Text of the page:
On 14 July 1645 the final Royalist army in England was annihilated at the Battle of Naseby by the New Model Army under Sir Thomas Fairfax. This ended all realistic prospect of a Royalist victory and for Basing House meant no further relief could be expected. For Parliament the war now shifted to reducing Royalist garrisons and on 20 August 1645 a force under Colonel John Dalbier placed Basing House under siege. Artillery fire severely damaged the structure but the garrison held out. Parliamentary reinforcements arrived on 8 October 1645 with 4,500 men under Lieutenant General Oliver Cromwell. At 6am on 14 October they stormed Basing House with the force of their assault aimed at the New House. A parley was attempted when the Parliamentarians had reached the gates of the Old House but was refused; within one hour the site had been taken and over 100 Royalists killed. John Paulet survived due to Colonel Hammond recognising him but his estates were confiscated and he was imprisoned in the Tower of London.

 

Basing house itself was ruined in the Parliamentary assault, not least by a fire that was started during the fighting, and later locals were invited to plunder the remains. Although the site was restored to the Paulet family in 1662, rebuilding the structure was unaffordable and it was left a ruin.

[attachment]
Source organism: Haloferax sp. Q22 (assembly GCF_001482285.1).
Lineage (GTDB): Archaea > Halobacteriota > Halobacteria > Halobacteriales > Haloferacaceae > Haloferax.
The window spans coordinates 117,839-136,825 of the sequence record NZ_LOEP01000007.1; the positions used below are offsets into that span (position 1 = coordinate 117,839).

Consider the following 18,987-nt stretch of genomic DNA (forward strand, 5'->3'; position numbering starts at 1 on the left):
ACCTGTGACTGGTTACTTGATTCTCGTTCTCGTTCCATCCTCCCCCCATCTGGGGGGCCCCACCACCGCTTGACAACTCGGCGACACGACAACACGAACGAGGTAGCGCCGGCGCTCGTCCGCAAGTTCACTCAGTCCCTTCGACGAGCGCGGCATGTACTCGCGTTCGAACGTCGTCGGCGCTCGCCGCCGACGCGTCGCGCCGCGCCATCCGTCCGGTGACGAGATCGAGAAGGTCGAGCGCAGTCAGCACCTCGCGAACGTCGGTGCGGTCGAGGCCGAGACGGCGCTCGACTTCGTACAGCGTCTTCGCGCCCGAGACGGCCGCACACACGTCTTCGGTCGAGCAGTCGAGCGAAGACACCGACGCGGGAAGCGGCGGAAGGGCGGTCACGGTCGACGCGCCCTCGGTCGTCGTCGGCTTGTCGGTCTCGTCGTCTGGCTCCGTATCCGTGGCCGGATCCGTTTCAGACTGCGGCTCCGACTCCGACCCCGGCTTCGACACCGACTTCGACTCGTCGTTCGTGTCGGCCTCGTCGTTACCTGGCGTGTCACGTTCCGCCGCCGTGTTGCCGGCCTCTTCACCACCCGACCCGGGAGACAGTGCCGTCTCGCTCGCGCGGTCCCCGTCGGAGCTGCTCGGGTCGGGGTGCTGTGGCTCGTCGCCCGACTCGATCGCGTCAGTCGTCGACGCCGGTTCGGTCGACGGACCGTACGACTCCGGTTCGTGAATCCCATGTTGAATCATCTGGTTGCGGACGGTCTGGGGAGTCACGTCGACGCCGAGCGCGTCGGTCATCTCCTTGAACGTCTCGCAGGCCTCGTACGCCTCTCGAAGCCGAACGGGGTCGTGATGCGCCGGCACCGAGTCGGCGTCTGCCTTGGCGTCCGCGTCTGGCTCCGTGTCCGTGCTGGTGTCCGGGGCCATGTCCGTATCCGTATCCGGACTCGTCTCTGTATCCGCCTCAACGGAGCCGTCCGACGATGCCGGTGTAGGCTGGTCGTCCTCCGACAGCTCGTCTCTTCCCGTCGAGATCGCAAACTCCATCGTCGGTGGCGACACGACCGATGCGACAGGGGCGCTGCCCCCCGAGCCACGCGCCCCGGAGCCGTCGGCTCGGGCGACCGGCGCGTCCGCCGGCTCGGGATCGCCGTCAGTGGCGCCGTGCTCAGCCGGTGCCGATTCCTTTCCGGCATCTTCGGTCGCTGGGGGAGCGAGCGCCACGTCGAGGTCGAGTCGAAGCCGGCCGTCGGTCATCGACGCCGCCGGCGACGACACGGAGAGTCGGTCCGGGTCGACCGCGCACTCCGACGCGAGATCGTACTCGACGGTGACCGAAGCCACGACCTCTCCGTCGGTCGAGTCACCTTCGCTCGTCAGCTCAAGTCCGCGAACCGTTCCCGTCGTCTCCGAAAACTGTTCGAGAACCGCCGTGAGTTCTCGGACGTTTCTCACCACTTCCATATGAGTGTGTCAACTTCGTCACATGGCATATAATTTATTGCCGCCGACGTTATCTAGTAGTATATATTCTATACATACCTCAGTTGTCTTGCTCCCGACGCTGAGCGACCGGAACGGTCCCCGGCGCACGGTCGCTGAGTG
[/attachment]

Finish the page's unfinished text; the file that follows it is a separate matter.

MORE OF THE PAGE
Bibliography

 

Allen, R (1976). English Castles. Batsford, London.

Allen, D and Turton, A (2010). Basing House: a Tudor mansion destroyed in the English Civil War. Pitkin, Andover.

Armitage, E.S (1904). Early Norman Castles of the British Isles. English Historical Review Vol 14 (Reprinted by Amazon).

Barron, W.G (1985). The Castles of Hampshire and Isle of Wight. Paul Cave.

Creighton, O.H (2002). Castles and Landscapes: Power, Community and Fortification in Medieval England. Equinox, Bristol.

Emery, A (1996). Greater Medieval Houses of England and Wales. Cambridge University Press, Cambridge.

Godwin, G.N (1906). The Story of the Great Siege of Basing House. Jeans, Memorials of Old Hampshire, London.

Hindley, G (2006). The Anglo-Saxons. Robinson, London.